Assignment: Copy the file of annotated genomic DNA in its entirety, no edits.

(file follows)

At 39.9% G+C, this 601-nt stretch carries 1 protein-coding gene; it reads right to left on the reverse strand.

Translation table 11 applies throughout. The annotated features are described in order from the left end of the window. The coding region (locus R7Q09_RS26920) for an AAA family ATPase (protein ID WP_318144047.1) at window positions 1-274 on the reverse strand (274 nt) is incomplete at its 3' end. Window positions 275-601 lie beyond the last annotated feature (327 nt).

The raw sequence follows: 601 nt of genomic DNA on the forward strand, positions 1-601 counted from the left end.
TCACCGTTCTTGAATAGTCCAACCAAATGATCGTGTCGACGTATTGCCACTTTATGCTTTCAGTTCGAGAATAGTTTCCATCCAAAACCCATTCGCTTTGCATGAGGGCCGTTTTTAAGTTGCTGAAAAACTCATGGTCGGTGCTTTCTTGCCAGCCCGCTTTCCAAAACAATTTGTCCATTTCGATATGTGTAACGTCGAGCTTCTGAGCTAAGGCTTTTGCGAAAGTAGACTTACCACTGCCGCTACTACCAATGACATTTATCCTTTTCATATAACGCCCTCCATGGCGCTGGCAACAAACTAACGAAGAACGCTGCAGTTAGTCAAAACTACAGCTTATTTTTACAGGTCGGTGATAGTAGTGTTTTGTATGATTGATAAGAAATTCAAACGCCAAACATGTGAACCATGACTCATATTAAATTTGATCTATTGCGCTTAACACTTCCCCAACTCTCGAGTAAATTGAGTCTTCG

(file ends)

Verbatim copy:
At 39.9% G+C, this 601-nt stretch carries 1 protein-coding gene; it reads right to left on the reverse strand.

Translation table 11 applies throughout. The annotated features are described in order from the left end of the window. The coding region (locus R7Q09_RS26920) for an AAA family ATPase (protein ID WP_318144047.1) at window positions 1-274 on the reverse strand (274 nt) is incomplete at its 3' end. Window positions 275-601 lie beyond the last annotated feature (327 nt).

The raw sequence follows: 601 nt of genomic DNA on the forward strand, positions 1-601 counted from the left end.
TCACCGTTCTTGAATAGTCCAACCAAATGATCGTGTCGACGTATTGCCACTTTATGCTTTCAGTTCGAGAATAGTTTCCATCCAAAACCCATTCGCTTTGCATGAGGGCCGTTTTTAAGTTGCTGAAAAACTCATGGTCGGTGCTTTCTTGCCAGCCCGCTTTCCAAAACAATTTGTCCATTTCGATATGTGTAACGTCGAGCTTCTGAGCTAAGGCTTTTGCGAAAGTAGACTTACCACTGCCGCTACTACCAATGACATTTATCCTTTTCATATAACGCCCTCCATGGCGCTGGCAACAAACTAACGAAGAACGCTGCAGTTAGTCAAAACTACAGCTTATTTTTACAGGTCGGTGATAGTAGTGTTTTGTATGATTGATAAGAAATTCAAACGCCAAACATGTGAACCATGACTCATATTAAATTTGATCTATTGCGCTTAACACTTCCCCAACTCTCGAGTAAATTGAGTCTTCG